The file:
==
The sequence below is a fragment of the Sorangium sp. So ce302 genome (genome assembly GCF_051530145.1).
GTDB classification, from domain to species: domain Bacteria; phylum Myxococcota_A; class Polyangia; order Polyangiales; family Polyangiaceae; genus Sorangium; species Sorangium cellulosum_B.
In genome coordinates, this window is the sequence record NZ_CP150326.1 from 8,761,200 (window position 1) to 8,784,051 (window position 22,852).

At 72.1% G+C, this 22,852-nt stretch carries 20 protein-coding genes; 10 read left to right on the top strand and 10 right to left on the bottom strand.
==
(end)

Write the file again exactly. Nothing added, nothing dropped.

The sequence below is a fragment of the Sorangium sp. So ce302 genome (genome assembly GCF_051530145.1).
GTDB classification, from domain to species: domain Bacteria; phylum Myxococcota_A; class Polyangia; order Polyangiales; family Polyangiaceae; genus Sorangium; species Sorangium cellulosum_B.
In genome coordinates, this window is the sequence record NZ_CP150326.1 from 8,761,200 (window position 1) to 8,784,051 (window position 22,852).

At 72.1% G+C, this 22,852-nt stretch carries 20 protein-coding genes; 10 read left to right on the top strand and 10 right to left on the bottom strand.